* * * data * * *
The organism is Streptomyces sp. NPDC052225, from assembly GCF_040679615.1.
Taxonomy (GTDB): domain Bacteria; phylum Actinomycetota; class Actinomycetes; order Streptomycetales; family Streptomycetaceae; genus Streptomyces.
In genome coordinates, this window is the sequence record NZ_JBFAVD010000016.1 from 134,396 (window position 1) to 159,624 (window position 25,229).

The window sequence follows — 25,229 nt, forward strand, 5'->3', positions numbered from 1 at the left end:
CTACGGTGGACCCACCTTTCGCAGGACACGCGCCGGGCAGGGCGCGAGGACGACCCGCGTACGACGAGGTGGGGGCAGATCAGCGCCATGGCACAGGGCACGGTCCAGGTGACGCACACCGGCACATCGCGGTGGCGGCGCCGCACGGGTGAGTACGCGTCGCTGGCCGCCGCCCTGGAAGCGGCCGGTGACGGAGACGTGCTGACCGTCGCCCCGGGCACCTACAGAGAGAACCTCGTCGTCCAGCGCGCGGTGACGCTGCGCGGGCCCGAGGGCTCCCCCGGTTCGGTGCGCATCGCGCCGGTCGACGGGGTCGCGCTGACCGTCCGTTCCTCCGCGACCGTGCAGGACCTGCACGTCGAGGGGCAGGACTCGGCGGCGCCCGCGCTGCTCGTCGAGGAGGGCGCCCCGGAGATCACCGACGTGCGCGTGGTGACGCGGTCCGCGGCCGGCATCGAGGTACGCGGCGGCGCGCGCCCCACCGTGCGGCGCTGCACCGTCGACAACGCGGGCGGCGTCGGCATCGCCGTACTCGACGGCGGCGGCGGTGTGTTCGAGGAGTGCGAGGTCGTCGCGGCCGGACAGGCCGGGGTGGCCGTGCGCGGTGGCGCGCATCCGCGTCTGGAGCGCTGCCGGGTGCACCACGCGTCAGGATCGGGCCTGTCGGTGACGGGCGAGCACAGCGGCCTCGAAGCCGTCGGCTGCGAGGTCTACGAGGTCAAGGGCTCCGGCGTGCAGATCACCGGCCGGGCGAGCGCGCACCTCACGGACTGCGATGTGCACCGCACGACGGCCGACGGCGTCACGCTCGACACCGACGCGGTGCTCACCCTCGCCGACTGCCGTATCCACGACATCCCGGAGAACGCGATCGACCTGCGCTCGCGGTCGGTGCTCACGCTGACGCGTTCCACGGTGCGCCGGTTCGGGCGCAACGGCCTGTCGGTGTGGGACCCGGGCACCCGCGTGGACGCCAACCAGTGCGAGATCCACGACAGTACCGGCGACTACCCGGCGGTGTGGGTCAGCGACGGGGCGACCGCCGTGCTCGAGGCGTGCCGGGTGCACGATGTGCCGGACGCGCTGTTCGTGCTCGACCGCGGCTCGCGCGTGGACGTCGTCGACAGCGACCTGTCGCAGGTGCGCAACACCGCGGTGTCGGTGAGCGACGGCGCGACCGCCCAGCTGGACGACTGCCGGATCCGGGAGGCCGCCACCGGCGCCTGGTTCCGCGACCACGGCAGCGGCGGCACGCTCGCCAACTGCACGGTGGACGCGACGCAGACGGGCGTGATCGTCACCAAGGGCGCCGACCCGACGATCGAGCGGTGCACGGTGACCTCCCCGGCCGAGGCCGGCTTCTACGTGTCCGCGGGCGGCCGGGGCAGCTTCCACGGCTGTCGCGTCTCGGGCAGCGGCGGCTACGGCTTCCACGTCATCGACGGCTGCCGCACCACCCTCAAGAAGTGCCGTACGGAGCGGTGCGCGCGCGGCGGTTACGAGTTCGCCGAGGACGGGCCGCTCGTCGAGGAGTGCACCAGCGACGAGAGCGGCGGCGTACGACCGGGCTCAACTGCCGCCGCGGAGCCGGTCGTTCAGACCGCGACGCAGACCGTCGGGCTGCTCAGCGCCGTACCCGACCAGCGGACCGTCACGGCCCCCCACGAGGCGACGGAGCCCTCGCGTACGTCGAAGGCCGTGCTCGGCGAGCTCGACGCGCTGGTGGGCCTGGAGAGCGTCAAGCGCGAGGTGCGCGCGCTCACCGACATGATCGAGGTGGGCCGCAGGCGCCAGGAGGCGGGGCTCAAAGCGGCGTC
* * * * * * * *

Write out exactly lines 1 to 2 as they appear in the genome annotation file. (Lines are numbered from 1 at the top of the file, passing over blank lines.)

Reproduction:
The organism is Streptomyces sp. NPDC052225, from assembly GCF_040679615.1.
Taxonomy (GTDB): domain Bacteria; phylum Actinomycetota; class Actinomycetes; order Streptomycetales; family Streptomycetaceae; genus Streptomyces.